Saturday, September 6, 2014

The Illicit Happiness of Other People by Manu Joseph - Review

‘If one half of your life has been tough’, she will tell Thoma another time, ‘the chances are that the other half will turn out all right. As Unni told me once, “In this world, you cannot escape happiness”'
The Illicit Happiness of Other People is Manu Joseph's second novel, published in early 2013. Set in late 1980s Madras, it is a darkly humorous tragi-comedy about a dysfunctional Malayali family. Manu Jospeh's Madras is a bleak place where "Men are managers, mothers are housewives. All bras are white. Anglo-Indian girls who walk in floral frocks are Maria". It "is (also) full of clone actors, full of acts and moments that people have plagiarized from films". It is this conservative city where all students aim to get into IITs, and any deviation from normalcy is sneered at with unspoken words that serves as a background for the Manu Jospeh's tale where hidden quirkiness in people break out of their suppression with doubled energy.

Oesep Chacko is the father in the Chacko family. An alcoholic, once-famous novelist whose rising fame is stopped by his ambition and the politics of a corrupt country, Oesep Chacko waddles in self-pity and gives up all intentions to provide for his family. Uncharacteristically for a journalist, he "is a man who wants to be inconspicuous, who suffers when eyes are on him. But then the fate of shy people is that all their fears come true".  Like Mermeladov from Crime and Punishment, his awareness of his uselessness (and harmfulness?) to his family does not urge him to do anything about it. "Don’t hate me son. There are people in this world who set out to make an omellete but end up with scrambled eggs. I am just one of them", he explains. Three years after giving up on seeking a meaning to explain his son's inexplicable death, a package addressed to him wakes him up, partially, from his slumber. The Illicit Happiness of Other People is at its core an investigative novel, with a journalist seeking reasons for his son's death. But does his investigation have an answer? After all, "that a mystery must have a resolution is obviously not a requirement of nature. It is, in fact, another deceit of writers. A plot device, like the idea of a beginning, a middle and an end.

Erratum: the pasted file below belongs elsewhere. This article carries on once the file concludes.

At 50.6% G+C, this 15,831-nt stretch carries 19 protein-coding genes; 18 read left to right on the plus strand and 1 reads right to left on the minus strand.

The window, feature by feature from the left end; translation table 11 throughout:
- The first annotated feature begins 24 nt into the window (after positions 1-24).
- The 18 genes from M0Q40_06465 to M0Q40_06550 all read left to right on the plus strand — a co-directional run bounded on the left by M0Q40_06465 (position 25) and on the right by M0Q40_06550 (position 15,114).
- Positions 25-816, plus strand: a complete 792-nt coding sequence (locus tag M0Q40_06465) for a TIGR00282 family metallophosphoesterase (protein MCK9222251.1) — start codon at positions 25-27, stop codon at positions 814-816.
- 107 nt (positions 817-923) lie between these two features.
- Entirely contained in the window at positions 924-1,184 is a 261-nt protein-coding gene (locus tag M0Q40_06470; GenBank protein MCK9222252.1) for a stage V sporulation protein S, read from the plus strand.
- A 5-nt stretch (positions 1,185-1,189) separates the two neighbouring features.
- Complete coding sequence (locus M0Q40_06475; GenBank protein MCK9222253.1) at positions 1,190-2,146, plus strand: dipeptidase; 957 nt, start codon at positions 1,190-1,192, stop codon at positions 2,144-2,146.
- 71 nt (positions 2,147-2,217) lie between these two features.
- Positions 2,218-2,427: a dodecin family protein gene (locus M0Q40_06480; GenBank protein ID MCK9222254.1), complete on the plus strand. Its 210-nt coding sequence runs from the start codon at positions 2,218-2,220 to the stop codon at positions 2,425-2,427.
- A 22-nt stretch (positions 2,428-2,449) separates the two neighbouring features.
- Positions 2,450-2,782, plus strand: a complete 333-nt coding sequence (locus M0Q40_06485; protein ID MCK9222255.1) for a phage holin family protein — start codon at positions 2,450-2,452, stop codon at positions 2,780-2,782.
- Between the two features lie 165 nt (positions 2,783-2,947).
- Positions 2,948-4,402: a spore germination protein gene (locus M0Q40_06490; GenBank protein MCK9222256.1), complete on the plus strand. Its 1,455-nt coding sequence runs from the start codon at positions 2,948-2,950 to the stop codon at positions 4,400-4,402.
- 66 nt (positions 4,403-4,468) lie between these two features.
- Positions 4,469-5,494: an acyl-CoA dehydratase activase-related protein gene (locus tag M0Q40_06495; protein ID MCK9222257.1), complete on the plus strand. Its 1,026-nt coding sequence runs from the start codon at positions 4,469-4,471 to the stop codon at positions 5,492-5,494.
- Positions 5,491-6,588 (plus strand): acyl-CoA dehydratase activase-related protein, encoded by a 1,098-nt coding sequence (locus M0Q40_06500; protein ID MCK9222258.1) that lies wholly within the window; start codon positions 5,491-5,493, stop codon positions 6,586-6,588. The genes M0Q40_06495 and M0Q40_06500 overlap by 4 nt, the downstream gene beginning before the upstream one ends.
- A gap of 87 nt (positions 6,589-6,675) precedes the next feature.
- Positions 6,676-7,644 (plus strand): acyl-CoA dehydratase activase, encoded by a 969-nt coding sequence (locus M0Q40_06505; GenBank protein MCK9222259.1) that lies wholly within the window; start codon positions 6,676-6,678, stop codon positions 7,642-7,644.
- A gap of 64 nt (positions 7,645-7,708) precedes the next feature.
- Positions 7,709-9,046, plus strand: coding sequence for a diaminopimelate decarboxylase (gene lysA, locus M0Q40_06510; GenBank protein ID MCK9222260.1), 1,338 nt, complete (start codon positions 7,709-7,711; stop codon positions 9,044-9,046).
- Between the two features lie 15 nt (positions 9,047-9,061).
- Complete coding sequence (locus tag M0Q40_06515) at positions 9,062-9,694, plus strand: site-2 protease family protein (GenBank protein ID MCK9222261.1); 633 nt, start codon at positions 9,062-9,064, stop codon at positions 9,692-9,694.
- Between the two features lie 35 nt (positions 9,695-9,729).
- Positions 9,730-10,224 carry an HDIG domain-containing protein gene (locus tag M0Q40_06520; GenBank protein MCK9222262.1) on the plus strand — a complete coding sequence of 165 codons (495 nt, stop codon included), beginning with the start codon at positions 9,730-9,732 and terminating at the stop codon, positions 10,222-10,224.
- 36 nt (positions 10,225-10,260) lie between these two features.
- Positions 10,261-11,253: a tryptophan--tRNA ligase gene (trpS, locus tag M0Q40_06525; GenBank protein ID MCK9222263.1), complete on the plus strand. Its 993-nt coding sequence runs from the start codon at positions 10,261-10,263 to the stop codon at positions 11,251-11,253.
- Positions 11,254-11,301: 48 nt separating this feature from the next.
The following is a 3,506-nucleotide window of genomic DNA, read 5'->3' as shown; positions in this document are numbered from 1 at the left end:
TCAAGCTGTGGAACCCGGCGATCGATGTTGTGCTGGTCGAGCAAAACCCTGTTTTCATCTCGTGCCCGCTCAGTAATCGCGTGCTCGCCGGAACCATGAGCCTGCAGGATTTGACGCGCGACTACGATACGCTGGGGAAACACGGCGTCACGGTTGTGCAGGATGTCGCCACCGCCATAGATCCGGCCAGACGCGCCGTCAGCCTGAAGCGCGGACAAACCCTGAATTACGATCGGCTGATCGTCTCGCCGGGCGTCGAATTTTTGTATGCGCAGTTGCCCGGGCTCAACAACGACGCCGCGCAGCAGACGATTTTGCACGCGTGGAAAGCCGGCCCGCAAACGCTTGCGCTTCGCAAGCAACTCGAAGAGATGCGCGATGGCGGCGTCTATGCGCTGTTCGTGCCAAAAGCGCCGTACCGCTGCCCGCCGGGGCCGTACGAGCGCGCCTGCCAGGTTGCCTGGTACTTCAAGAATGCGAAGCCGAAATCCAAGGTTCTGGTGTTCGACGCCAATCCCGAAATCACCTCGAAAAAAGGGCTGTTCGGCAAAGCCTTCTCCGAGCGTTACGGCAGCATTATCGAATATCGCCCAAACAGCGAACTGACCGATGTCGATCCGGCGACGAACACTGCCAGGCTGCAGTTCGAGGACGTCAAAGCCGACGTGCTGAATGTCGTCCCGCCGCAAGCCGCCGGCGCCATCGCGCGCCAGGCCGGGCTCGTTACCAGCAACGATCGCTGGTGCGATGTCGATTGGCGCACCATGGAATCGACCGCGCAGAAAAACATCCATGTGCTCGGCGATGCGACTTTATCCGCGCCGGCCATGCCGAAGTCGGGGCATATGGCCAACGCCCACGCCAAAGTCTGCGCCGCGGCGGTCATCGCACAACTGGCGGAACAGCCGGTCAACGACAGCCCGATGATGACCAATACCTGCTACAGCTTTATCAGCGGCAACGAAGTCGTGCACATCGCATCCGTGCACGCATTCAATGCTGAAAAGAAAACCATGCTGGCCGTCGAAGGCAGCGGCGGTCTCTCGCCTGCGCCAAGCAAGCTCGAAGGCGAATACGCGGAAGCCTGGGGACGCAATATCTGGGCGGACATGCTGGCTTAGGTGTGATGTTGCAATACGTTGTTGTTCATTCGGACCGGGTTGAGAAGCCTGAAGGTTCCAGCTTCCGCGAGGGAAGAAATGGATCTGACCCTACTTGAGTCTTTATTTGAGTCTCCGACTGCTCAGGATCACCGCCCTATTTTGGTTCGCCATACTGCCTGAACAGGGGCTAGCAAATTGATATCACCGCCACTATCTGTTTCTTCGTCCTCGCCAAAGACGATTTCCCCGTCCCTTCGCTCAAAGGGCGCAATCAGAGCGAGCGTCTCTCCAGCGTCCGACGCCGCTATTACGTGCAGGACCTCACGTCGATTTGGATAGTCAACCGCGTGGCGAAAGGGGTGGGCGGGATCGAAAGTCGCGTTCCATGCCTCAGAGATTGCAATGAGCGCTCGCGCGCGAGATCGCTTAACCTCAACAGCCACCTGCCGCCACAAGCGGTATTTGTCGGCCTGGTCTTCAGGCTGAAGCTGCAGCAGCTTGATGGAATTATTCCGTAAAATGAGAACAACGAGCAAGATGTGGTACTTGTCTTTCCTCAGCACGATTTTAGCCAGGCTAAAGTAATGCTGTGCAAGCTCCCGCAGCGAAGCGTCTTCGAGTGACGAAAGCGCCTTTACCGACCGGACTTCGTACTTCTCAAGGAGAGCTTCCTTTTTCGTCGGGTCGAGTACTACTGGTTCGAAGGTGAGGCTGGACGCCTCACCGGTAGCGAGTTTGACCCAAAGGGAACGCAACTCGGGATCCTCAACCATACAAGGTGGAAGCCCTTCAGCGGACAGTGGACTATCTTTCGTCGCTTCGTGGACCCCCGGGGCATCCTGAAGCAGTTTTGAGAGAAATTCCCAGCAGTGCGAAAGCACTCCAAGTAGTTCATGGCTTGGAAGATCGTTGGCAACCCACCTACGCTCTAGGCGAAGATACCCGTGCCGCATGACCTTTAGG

Mariamma Chacko is his wife, who secretly hopes that she wakes up one day to find her husband dead. She imagines plots to murder him without violence, not too hopeful of them because "he is made of red earth and Malabar air". She puts behind adolescent horrors to become fairly successful with a Ph.D in Economics, only to get married to Chacko and to end up as a house-wife struggling to make ends meet. One of her sons describes her as "very smart, but a bit nutty".  The sole bright spot in her life, Unni Chacko, is plucked away from her, leaving her careless to the needs of her second son -- Thomas. The tragedies of fate are too much for her, but she fights on, despite being a schizoprenic lunatic who talks to walls. "All my Gold bangles, they have become your shit, haven’t they?", she asks her younger son. 

Thomas Chacko is the one character who really deserves our pity. Thoma is a Mayflower, in his own words, "I was this little boy whom nobody noticed. I was invisible."  A loser by the standards of the normal World, Thomas is eternally over-shadowed by his more charismatic brother, even after his brother's death. "Unni had no Expectations from Life. So Unni had no reasons to be afraid. Thoma wants so many things from the world, from people. That is why he is afraid, and that is why he is petty".  With both his parents immersed in their own tragedies, Thomas has no one to turn to. Introverted, awkward, mediocore in everything he does, each day is a struggle for Thoma. There is an hilarious sequence where Thomas tries to impress a girl with the only two facts he has ever managed to learn (What does KGB stands for? What is Pele's real name?). In another poignant moment, his brother good-heartedly pranks him into believing that "the home minister, who is responsible for happy homes, would soon pass a law changing the value of pi from 3.14159 to just 3, making it easier for all Indian children to calculate the area of a circle". Thoma is whom we root for, desperately hoping that things would turn out all right for the guy who, even for stepping out of his house, has to motivate himself with the mantra "Fight, Thoma, put fight" (a mantra that I myself use often these days).

Unni Chacko is like the hole in a donut -- he is not even there, but the whole fuss is about him. The revelation of Unni Chacko's character through the perspectives of people around him and their reminisces make a legend out of him. Unni was a "seventeen-year-old cartoonist, an exceptional cartoonist, but too young to accept that subtlety is not always a mask of mediocrity". And to dvelve into the character, Manu Jospeh shows us glimpses of the themes of Unni's cartoons. The themes leave us in no-doubt about the brilliance of the young artist. We also discover that Unni had no discernible reason to end his life. He was much loved by everyone, he was a star, and people around him looked up to him. He was cute, and girls adored him. He seemed like the happiest person in the Chacko family, in their colony, and beyond. His death causes sadness in most, and relief in some (for it is "the tragic defeat of the unusual, and so the triumph of the normal"). But it shocks everyone. Through Oesop's digging, we realize the other facets of Unni's character, and we discover that things were not as simple as they seemed on the surface. We also get to discover his multiple theories, on good and evil, on delusions, on happiness and other philosophical questions. Alas, "adolescence is a dangerous period in the lives of philosophically oriented males".